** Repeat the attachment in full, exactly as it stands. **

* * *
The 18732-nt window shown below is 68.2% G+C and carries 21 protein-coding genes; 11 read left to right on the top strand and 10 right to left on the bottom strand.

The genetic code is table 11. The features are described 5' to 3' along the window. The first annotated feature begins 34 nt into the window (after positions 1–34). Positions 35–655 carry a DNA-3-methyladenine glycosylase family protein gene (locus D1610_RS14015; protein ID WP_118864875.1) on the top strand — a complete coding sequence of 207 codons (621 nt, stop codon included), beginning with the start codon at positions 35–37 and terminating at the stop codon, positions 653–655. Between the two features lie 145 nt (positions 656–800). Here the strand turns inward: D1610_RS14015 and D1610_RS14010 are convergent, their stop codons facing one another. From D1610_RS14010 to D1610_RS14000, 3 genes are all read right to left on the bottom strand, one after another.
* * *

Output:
The 18732-nt window shown below is 68.2% G+C and carries 21 protein-coding genes; 11 read left to right on the top strand and 10 right to left on the bottom strand.

The genetic code is table 11. The features are described 5' to 3' along the window. The first annotated feature begins 34 nt into the window (after positions 1–34). Positions 35–655 carry a DNA-3-methyladenine glycosylase family protein gene (locus D1610_RS14015; protein ID WP_118864875.1) on the top strand — a complete coding sequence of 207 codons (621 nt, stop codon included), beginning with the start codon at positions 35–37 and terminating at the stop codon, positions 653–655. Between the two features lie 145 nt (positions 656–800). Here the strand turns inward: D1610_RS14015 and D1610_RS14010 are convergent, their stop codons facing one another. From D1610_RS14010 to D1610_RS14000, 3 genes are all read right to left on the bottom strand, one after another.